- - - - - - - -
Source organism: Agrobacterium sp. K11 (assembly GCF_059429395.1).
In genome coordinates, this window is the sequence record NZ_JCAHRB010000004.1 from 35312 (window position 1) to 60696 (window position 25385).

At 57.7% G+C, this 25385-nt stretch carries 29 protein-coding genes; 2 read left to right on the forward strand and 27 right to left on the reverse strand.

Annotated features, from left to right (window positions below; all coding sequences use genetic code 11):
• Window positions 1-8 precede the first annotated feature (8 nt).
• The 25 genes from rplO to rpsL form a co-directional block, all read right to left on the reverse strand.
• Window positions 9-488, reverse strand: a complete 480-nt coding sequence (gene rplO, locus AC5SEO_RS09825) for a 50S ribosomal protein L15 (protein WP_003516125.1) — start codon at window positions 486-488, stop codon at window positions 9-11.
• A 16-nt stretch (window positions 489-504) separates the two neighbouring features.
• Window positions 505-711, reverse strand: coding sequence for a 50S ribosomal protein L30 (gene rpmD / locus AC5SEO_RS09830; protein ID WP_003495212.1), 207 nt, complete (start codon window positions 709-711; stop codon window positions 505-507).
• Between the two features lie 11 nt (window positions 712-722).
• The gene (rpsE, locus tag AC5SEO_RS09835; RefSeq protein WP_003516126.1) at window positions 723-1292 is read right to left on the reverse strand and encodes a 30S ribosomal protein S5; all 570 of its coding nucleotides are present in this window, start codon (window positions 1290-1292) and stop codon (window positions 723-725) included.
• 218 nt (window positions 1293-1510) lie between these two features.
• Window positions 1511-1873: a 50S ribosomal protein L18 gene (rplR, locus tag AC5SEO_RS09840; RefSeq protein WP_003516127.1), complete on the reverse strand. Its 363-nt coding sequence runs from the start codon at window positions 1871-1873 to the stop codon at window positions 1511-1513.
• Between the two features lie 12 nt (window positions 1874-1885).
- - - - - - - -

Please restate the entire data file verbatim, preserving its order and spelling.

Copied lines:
Source organism: Agrobacterium sp. K11 (assembly GCF_059429395.1).
In genome coordinates, this window is the sequence record NZ_JCAHRB010000004.1 from 35312 (window position 1) to 60696 (window position 25385).

At 57.7% G+C, this 25385-nt stretch carries 29 protein-coding genes; 2 read left to right on the forward strand and 27 right to left on the reverse strand.

Annotated features, from left to right (window positions below; all coding sequences use genetic code 11):
• Window positions 1-8 precede the first annotated feature (8 nt).
• The 25 genes from rplO to rpsL form a co-directional block, all read right to left on the reverse strand.
• Window positions 9-488, reverse strand: a complete 480-nt coding sequence (gene rplO, locus AC5SEO_RS09825) for a 50S ribosomal protein L15 (protein WP_003516125.1) — start codon at window positions 486-488, stop codon at window positions 9-11.
• A 16-nt stretch (window positions 489-504) separates the two neighbouring features.
• Window positions 505-711, reverse strand: coding sequence for a 50S ribosomal protein L30 (gene rpmD / locus AC5SEO_RS09830; protein ID WP_003495212.1), 207 nt, complete (start codon window positions 709-711; stop codon window positions 505-507).
• Between the two features lie 11 nt (window positions 712-722).
• The gene (rpsE, locus tag AC5SEO_RS09835; RefSeq protein WP_003516126.1) at window positions 723-1292 is read right to left on the reverse strand and encodes a 30S ribosomal protein S5; all 570 of its coding nucleotides are present in this window, start codon (window positions 1290-1292) and stop codon (window positions 723-725) included.
• 218 nt (window positions 1293-1510) lie between these two features.
• Window positions 1511-1873: a 50S ribosomal protein L18 gene (rplR, locus tag AC5SEO_RS09840; RefSeq protein WP_003516127.1), complete on the reverse strand. Its 363-nt coding sequence runs from the start codon at window positions 1871-1873 to the stop codon at window positions 1511-1513.
• Between the two features lie 12 nt (window positions 1874-1885).